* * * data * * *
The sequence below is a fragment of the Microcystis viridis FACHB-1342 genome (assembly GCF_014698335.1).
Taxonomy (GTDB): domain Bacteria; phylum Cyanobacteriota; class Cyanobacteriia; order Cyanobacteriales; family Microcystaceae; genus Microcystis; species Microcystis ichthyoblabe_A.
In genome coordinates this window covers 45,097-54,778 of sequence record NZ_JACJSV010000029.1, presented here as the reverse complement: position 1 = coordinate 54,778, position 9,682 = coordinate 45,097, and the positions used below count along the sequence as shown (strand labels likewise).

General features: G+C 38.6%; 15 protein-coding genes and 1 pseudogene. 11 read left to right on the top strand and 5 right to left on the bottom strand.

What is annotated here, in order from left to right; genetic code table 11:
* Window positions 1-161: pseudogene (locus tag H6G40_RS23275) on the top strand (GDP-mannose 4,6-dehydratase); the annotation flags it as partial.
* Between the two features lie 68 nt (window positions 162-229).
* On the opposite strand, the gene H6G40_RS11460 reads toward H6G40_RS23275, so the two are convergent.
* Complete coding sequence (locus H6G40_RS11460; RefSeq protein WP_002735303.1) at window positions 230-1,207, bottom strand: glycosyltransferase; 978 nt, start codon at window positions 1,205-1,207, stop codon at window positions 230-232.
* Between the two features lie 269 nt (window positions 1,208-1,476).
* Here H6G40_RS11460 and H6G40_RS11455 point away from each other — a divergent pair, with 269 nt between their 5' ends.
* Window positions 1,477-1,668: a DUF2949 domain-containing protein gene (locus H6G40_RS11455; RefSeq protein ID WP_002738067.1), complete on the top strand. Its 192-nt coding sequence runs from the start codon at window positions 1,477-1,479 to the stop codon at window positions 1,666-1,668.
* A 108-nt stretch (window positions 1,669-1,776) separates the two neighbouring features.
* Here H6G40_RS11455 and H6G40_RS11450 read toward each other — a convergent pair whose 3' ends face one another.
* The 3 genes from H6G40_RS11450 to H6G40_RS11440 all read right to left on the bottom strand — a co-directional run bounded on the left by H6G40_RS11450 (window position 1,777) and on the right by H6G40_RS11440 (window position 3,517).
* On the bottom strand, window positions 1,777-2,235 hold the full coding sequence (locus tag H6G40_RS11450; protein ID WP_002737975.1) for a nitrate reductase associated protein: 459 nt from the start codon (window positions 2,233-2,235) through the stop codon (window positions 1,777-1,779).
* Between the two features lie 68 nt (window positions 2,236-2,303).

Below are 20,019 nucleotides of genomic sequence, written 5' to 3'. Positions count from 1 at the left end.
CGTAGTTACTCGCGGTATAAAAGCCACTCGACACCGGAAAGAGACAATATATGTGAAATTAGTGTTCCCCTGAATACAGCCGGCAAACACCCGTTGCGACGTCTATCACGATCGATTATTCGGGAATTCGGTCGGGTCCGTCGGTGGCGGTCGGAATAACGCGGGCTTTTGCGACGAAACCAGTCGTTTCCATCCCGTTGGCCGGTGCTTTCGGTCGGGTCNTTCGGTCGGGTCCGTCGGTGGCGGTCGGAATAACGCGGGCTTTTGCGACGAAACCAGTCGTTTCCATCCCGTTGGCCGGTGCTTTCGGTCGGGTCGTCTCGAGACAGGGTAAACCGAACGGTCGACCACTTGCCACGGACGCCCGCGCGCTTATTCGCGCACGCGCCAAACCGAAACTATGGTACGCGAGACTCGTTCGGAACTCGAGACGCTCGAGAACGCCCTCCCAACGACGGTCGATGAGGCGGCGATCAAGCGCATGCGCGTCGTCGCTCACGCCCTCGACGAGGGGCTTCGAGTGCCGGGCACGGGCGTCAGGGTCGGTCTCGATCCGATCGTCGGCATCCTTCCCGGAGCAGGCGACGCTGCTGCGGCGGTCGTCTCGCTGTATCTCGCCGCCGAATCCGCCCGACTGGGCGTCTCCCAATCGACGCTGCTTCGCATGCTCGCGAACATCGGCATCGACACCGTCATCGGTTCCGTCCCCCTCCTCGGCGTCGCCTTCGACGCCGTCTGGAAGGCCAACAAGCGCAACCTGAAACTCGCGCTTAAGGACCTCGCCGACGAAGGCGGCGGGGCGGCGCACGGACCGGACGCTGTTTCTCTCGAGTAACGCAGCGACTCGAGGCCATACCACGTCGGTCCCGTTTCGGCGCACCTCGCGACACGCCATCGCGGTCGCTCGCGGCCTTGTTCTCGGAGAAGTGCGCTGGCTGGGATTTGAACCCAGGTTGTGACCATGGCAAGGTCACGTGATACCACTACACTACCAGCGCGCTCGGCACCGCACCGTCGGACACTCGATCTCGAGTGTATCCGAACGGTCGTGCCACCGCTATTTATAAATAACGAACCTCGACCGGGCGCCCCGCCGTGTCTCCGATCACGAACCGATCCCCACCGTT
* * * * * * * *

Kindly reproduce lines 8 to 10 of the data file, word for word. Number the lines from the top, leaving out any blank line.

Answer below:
* On the opposite strand, the gene H6G40_RS11460 reads toward H6G40_RS23275, so the two are convergent.
* Complete coding sequence (locus H6G40_RS11460; RefSeq protein WP_002735303.1) at window positions 230-1,207, bottom strand: glycosyltransferase; 978 nt, start codon at window positions 1,205-1,207, stop codon at window positions 230-232.
* Between the two features lie 269 nt (window positions 1,208-1,476).